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Getting Play Value From Play Areas

As early as the late 1830’s, school authorities in England have been advocating for playgrounds. They’re a great place to establish not only discipline but also control and shape how children behave. Not to mention it reinforces good behaviour.

This of course was well over half of a century before the US had constructed dedicated playgrounds but it goes to show how much people value them. Today advocates are stating the same thing and that playgrounds also help in a child’s physical abilities as well as emotional, mental, and social skills too. As a result, many communities throughout the world have playgrounds that are like safe havens that protect children from street traffic as well as urban hazards.

But how exactly can someone get the most play value out of playgrounds?

Getting The Most Play Value

To illustrate this important consideration let’s ask another question: what is more important in a public swimming pool? Is it the amount of water that’s there or the depth of the water?

With playgrounds we ask something similar: Do we go for large number of items that provide different play experiences? Or do we go for various levels of participation on each experience?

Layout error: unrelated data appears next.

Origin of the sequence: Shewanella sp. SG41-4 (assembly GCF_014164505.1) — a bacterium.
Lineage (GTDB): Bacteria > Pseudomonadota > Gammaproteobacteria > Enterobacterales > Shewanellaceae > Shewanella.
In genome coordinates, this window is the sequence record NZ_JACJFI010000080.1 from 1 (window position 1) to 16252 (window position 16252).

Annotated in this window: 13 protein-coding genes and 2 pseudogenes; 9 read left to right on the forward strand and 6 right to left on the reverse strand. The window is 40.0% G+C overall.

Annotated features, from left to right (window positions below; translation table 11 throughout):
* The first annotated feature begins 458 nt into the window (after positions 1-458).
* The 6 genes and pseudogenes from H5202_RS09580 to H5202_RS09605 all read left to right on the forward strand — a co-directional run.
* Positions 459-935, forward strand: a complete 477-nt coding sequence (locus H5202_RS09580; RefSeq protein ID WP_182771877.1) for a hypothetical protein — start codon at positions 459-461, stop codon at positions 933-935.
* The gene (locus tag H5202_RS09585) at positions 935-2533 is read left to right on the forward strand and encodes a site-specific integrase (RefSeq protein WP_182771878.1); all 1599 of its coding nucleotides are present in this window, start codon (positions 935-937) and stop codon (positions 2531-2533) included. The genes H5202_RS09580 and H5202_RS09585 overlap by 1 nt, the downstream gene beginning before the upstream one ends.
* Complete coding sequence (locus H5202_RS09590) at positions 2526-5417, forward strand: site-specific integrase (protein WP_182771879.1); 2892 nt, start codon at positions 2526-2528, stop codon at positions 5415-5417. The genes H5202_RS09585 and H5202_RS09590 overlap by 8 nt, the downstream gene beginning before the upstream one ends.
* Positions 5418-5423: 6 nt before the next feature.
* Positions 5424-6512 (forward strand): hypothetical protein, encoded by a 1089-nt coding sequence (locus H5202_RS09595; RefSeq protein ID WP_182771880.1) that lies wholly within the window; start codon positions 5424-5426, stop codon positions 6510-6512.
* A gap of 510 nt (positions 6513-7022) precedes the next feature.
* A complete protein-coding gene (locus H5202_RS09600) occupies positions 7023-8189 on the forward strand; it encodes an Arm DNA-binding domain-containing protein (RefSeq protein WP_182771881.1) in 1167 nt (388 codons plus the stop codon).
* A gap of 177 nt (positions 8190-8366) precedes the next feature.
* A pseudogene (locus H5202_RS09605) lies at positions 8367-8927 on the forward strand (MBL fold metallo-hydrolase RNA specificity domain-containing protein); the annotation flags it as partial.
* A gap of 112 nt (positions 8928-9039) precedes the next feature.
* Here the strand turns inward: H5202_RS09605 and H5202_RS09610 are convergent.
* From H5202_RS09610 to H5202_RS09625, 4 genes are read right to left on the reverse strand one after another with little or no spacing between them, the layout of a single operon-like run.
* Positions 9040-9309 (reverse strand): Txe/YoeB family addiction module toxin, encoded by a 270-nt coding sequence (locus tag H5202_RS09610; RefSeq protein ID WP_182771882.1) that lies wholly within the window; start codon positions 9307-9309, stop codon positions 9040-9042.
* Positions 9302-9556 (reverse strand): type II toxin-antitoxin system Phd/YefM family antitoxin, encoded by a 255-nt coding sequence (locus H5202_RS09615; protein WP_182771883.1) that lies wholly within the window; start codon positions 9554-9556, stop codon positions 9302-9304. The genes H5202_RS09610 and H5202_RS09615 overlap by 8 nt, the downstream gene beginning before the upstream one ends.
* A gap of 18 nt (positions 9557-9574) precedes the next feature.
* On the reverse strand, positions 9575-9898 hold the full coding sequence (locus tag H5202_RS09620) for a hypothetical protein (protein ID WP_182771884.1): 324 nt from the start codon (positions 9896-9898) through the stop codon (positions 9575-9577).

To comply with ADA rules, how many play components are on a playground is important. But so too is the quantity of opportunities to play. The problem with that is if we go with those type of metrics we oversimplify play value.

Furthermore complying with ADA rules barely doesn’t mean the playground will be a hit. Large number of play elements on a playground can also be seen as the playground being very popular and also successful. Examples of these are activity centres which are few and far between. A lot of children experience these but only on rare occasions.

Going back to ordinary playgrounds children who play there regularly and over over long lengths of time will start to lose interest in the activities. They’ll start lowering the play value of those areas or activities.

Not A Quantity Vs. Quality Issue

At the end of the day this isn’t a quality over quantity type of issue here. One of the ways that playgrounds can provide interest for kids is to offer opportunities that allow children to challenge themselves at different levels. However they can’t use the same strategies every time in order to achieve the same success.

At the core, play value isn’t some inherent attribute or a physical feature. It’s about understanding play features and being able to offer them up to children at the right moments when they play.

As William Shakespeare once said “the play is the thing!” At the end of the day we shouldn’t be concerned about the playground itself, after all it’s only a stage for children to engage in and have fun. Instead we want to be going back to the play value as well as both children and parents alike benefit from this. Children get to develop strong physical, social, and mental skills while parents get time to unwind.

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